TIME East Asia

The Chinese President’s Visit to Seoul Says Much About Shifting Alliances

SKOREA-CHINA-DIPLOMACY
China's President Xi Jinping and his wife Peng Liyuan are welcomed upon arrival at Seoul Air Base on July 3, 2014 Ed Jones—AFP/Getty Images

The two-day trip is the first time a Chinese leader has chosen to visit South Korea before calling on the North

South Korea is a good neighbor. North Korea, not so much. That’s the message China sent this week as President Xi Jinping stopped by Seoul for a two-day visit. It is the first time a Chinese leader chose to visit South Korea before meeting with the Kim clan first — a deliberate slight to North Korea and a sign of shifting alliances across Asia’s northeast.

South Korea and China are not natural allies. China backed the North in the 1950–53 war that split the Korean Peninsula. Since then, Beijing has been North Korea’s greatest ally, serving as patron and protector to Pyongyang — a closeness Mao Zedong once likened to “lips and teeth.”

But the bonds of authoritarian brotherhood have frayed of late. Beijing is rather tired of the North’s nuclear theatrics and increasing unwillingness to prop up its sluggish economy. The North’s bold young dictator, Kim Jong Un, has yet to meet with Beijing’s top brass. As news of Xi’s Seoul trip broke, he was busy lobbing rockets into the sea.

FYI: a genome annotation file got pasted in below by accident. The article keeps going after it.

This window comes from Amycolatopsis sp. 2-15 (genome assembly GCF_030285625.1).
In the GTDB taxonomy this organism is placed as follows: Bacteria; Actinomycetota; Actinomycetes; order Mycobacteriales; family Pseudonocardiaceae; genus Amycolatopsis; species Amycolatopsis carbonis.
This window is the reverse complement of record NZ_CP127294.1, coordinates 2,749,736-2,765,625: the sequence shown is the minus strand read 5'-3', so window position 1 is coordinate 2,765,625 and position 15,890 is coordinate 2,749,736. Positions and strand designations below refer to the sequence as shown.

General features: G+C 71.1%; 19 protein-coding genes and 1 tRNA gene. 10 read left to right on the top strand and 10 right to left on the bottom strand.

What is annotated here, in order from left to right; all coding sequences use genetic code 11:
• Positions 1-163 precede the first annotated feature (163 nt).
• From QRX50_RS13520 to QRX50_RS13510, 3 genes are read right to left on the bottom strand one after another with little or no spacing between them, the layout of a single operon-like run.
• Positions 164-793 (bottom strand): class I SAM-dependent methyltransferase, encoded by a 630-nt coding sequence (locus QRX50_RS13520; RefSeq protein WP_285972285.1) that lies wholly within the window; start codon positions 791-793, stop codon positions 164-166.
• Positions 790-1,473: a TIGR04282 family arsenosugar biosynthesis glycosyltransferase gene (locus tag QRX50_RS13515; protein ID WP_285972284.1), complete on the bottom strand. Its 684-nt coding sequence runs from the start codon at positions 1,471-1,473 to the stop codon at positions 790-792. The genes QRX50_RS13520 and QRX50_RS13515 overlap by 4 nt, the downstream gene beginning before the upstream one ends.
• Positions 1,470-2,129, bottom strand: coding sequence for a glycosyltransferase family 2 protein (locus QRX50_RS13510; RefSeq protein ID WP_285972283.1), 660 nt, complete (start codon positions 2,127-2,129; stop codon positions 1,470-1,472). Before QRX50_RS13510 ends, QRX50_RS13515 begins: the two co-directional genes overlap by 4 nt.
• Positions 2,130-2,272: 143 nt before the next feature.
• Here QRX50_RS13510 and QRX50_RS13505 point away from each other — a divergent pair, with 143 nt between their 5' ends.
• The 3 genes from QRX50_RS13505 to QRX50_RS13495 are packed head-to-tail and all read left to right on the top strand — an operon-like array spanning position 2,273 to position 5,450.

Shared frustration with the North has given democratic South Korea and authoritarian China some common ground. They have since discovered they share much else, including a thriving trading partnership and an old foe: Japan. Amid ongoing territorial disputes, the legacy of Japan’s 20th century imperial expansion and the country’s wartime record have become a focal point for East Asia, particularly Seoul and Beijing. They recently collaborated on a museum that pays tribute to Korean man who, in 1909, assassinated a Japanese colonial official.

Not wanting to be outmaneuvered, Tokyo has made a quiet overture to Pyongyang. Sitting within range of North Korea’s nuclear arsenal, and an ally of the U.S., Japan is hardly a North Korea fan. But, on July 3 as Xi flew to Seoul, Japanese Prime Minister Shinzo Abe announced that he would lift some economic sanctions on North Korea in return for its pledge to investigate the abduction of Japanese nationals by North Korean agents in the 1970s and 1980s. Japanese and North Korean diplomats have already met in Beijing.

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